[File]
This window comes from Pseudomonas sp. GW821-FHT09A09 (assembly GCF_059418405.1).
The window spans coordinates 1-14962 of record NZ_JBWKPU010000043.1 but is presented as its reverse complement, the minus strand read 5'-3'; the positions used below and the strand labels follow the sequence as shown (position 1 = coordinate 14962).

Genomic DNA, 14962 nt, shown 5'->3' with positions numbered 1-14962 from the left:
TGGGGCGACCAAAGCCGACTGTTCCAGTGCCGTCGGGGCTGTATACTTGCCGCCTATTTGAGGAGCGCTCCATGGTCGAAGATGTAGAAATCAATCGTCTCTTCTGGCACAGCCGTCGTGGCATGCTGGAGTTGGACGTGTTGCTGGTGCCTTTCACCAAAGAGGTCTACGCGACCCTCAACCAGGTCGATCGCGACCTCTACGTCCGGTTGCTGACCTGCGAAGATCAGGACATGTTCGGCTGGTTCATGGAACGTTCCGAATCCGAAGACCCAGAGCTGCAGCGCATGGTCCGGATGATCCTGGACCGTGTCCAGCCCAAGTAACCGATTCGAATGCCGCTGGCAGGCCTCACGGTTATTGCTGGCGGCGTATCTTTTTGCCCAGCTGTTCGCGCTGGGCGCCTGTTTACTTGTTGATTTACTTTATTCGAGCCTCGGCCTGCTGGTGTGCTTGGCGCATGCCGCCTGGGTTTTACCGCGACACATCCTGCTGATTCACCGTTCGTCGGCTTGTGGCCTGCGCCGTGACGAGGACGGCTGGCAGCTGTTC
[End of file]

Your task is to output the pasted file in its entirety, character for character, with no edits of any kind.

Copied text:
This window comes from Pseudomonas sp. GW821-FHT09A09 (assembly GCF_059418405.1).
The window spans coordinates 1-14962 of record NZ_JBWKPU010000043.1 but is presented as its reverse complement, the minus strand read 5'-3'; the positions used below and the strand labels follow the sequence as shown (position 1 = coordinate 14962).

Genomic DNA, 14962 nt, shown 5'->3' with positions numbered 1-14962 from the left:
TGGGGCGACCAAAGCCGACTGTTCCAGTGCCGTCGGGGCTGTATACTTGCCGCCTATTTGAGGAGCGCTCCATGGTCGAAGATGTAGAAATCAATCGTCTCTTCTGGCACAGCCGTCGTGGCATGCTGGAGTTGGACGTGTTGCTGGTGCCTTTCACCAAAGAGGTCTACGCGACCCTCAACCAGGTCGATCGCGACCTCTACGTCCGGTTGCTGACCTGCGAAGATCAGGACATGTTCGGCTGGTTCATGGAACGTTCCGAATCCGAAGACCCAGAGCTGCAGCGCATGGTCCGGATGATCCTGGACCGTGTCCAGCCCAAGTAACCGATTCGAATGCCGCTGGCAGGCCTCACGGTTATTGCTGGCGGCGTATCTTTTTGCCCAGCTGTTCGCGCTGGGCGCCTGTTTACTTGTTGATTTACTTTATTCGAGCCTCGGCCTGCTGGTGTGCTTGGCGCATGCCGCCTGGGTTTTACCGCGACACATCCTGCTGATTCACCGTTCGTCGGCTTGTGGCCTGCGCCGTGACGAGGACGGCTGGCAGCTGTTC